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Lecture# Pitfalls in Empirical NLP Research

Description

This lecture delves into the common pitfalls encountered in empirical NLP research, focusing on the evaluation of models and the importance of statistical testing. The instructor discusses the exclusive use of the BLEU metric, the impact of hyperparameter tuning, and the significance of statistical power in detecting true differences. Through the analysis of various papers, the lecture emphasizes the need for standardized metrics, reproducibility, and a community effort to improve research quality in the NLP field.

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Related concepts (11)

Instructor

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Statistical hypothesis testing

A statistical hypothesis test is a method of statistical inference used to decide whether the data at hand sufficiently support a particular hypothesis. Hypothesis testing allows us to make probabilistic statements about population parameters. While hypothesis testing was popularized early in the 20th century, early forms were used in the 1700s. The first use is credited to John Arbuthnot (1710), followed by Pierre-Simon Laplace (1770s), in analyzing the human sex ratio at birth; see .

Statistical significance

In statistical hypothesis testing, a result has statistical significance when a result at least as "extreme" would be very infrequent if the null hypothesis were true. More precisely, a study's defined significance level, denoted by , is the probability of the study rejecting the null hypothesis, given that the null hypothesis is true; and the p-value of a result, , is the probability of obtaining a result at least as extreme, given that the null hypothesis is true. The result is statistically significant, by the standards of the study, when .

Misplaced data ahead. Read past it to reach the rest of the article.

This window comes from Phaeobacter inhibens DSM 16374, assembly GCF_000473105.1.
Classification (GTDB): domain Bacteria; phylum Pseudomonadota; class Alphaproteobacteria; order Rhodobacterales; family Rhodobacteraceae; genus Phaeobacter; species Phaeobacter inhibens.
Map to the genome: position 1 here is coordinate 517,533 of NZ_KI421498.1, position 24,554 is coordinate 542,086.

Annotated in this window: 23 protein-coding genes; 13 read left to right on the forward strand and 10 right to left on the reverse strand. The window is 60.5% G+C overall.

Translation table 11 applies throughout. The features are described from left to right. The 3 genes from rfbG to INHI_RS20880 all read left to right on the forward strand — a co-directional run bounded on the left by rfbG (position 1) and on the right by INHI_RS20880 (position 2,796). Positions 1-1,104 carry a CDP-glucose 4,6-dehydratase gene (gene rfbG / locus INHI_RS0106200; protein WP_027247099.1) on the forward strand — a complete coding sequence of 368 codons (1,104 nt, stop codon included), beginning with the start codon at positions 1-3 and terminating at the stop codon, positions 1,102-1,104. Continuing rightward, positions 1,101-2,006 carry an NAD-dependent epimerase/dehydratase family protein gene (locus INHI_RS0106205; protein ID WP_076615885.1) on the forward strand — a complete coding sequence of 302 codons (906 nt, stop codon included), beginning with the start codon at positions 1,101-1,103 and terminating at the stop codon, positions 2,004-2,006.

Test statistic

A test statistic is a statistic (a quantity derived from the sample) used in statistical hypothesis testing. A hypothesis test is typically specified in terms of a test statistic, considered as a numerical summary of a data-set that reduces the data to one value that can be used to perform the hypothesis test. In general, a test statistic is selected or defined in such a way as to quantify, within observed data, behaviours that would distinguish the null from the alternative hypothesis, where such an alternative is prescribed, or that would characterize the null hypothesis if there is no explicitly stated alternative hypothesis.

Likelihood-ratio test

In statistics, the likelihood-ratio test assesses the goodness of fit of two competing statistical models, specifically one found by maximization over the entire parameter space and another found after imposing some constraint, based on the ratio of their likelihoods. If the constraint (i.e., the null hypothesis) is supported by the observed data, the two likelihoods should not differ by more than sampling error. Thus the likelihood-ratio test tests whether this ratio is significantly different from one, or equivalently whether its natural logarithm is significantly different from zero.

Power of a test

In statistics, the power of a binary hypothesis test is the probability that the test correctly rejects the null hypothesis () when a specific alternative hypothesis () is true. It is commonly denoted by , and represents the chances of a true positive detection conditional on the actual existence of an effect to detect. Statistical power ranges from 0 to 1, and as the power of a test increases, the probability of making a type II error by wrongly failing to reject the null hypothesis decreases.